Renny Harlin

Renny Harlin, the director

Shooting a film is never easy, but The Long Kiss Goodnight was extremely fun. I really enjoyed working in Canada. I needed snow and cold weather for this one so I looked at the map and figured out exactly where to go and it worked out great. It was just great fun because I had great people I was working with and Geena and Sam are so fun to work with. Maybe the fun part was to look at Sam and Geena in a frozen lake... swimming there.

The first benefit of working with my wife is that I get to spend so much time with her. Work takes most of your life and when you get to do it with the person you like most in the world then it's a pretty nice situation.

The down side is that I got spoiled. I know the next time when I work with people that I don't know it's going to be different. It's nice to go home with somebody and talk about what you just did and get a back rub at the same time.

Sam will tell you that it's weird to have me standing next to him saying to Geena, "OK, now, put your tongue into his ear." I tried to make it as real as possible.

This was a script that we got our hands on a couple of years ago and immediately felt that this was very different as an action thriller. It provided me with really interesting characters; really interesting relationships; a great dynamic to work with. I tried to make it sort of a post-modern action movie. You know you can't always make the movie perfect for everybody, but you've got to at least try to please yourself.

It was an expensive script, but at the same time New Line had just become part of the Turner organization and there was a business plan for them to make bigger movies. They were actually very relaxed about it. They really didn't visit the sets. They knew me, of course. I had made another movie for them in the past, so they were very comfortable with us and very happy with the film.

Regarding Geena on the water wheel and naked in shower, I think that it's part of these kind of movies. You have the action, you have the humor, you have a little bit of sexiness and I thought she looked strong and convincing and I wanted it to be very clear to the audience that she's a girl with a gun, but when you look at her you realize that though she lost her memory she's still -- She looks the part. You can believe. It was important to see that you can believe that she can physically do this stuff. She's a big, strong woman. A couple of lingering shots on an attractive woman never hurts a movie.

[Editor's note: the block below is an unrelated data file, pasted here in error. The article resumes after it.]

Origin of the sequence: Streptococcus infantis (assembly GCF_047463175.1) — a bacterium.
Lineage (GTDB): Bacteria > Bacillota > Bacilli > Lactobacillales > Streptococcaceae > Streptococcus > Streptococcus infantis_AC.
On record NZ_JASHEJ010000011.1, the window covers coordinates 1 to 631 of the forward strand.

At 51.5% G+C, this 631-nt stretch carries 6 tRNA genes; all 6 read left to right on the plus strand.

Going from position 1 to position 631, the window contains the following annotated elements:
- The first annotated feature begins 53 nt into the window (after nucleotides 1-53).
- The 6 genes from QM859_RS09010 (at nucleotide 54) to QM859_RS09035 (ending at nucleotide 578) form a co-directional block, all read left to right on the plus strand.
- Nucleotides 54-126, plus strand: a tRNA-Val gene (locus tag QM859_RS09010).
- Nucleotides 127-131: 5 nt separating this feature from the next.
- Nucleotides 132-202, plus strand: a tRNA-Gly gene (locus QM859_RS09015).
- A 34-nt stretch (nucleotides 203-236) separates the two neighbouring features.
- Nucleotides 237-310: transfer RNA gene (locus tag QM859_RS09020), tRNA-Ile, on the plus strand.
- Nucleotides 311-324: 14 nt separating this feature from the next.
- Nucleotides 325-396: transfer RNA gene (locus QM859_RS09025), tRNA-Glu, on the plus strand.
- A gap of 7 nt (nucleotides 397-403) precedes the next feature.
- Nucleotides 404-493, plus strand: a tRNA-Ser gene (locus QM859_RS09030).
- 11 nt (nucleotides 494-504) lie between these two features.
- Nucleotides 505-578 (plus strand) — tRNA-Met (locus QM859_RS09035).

Shane Black is very inventive and I think he has his fingers on the pulse of the time. He's not somebody who follows trends. He creates trends instead of trying to mimic them. The characters he created in this case were very unique and the dialogue he uses is fresh and funny. Look at Lethal Weapon. When that came out, it was very controversial that you had a main character that was suicidal. According to Shane, the studio was very against that when they first saw the script.

We've never had accidents in any of my movies. The biggest accident ever was in Cliffhanger when Sly got a little cut on his hand in a fight sequence. It's just a matter of trying to find the best people in the business to work on these things and planning things very meticulously. It's very important. Sometimes actors can get very excited about the scenes and kind of go off-camera and start doing goofy things. It's very important to make clear that while it seems like it's all fun and games, you've got to be very very careful when you deal with weapons and explosives and helicopters and so on.

We plan these things very carefully and very safely. I have the best possible people helping me with the stunts. It's really up to the actors to overcome their fears and say, "OK, we understand this is safe; it's uncomfortable to hang three stories up and freefall to the ground, but it's safe." In most cases actors are very eager to get involved in this stuff because I think the audience really appreciates it and can really tell when the actors are doing it themselves instead of just the stunt men.

I'm a huge music fan. In some cases we would find music before the scenes were shot and sometimes afterwards. It's a matter of my personal taste and what I think is good for this movie. I wanted this movie in some funny way to have almost a 70s vibe so it has some disco music. One song I have to give credit to to Craig Bierko -- the Santana song. It's something that he suggested. I said, "Oh my God, I forgot that." I listened to it and I realized it's a perfect song for the changeover scene. We actually played that music when Geena was doing that scene.

There's a brand new song from Neneh Cherry in the film. It's called "Woman" and it will be on the sound track album. It's a great song because it goes with the theme of the film so well. It's about women being very strong and very independent.

Patti Labelle sings a song called "Lady Marmalade." I'd like to sing it right now, but -- It's a song in Atlantic City when she comes out of the bathroom and Sam Jackson sees her for the first time in her new look.

I think that if you look at any of the big summer movies and movies in the action genre -- you can't scrutinize every point in the story and every moment and say, "Oh, this wouldn't really happen in real life." You couldn't have a movie like this if you tried to stick to real life. Real life is just not this much fun.

Interviews with: Geena Davis | Samuel L. Jackson | Shane Black

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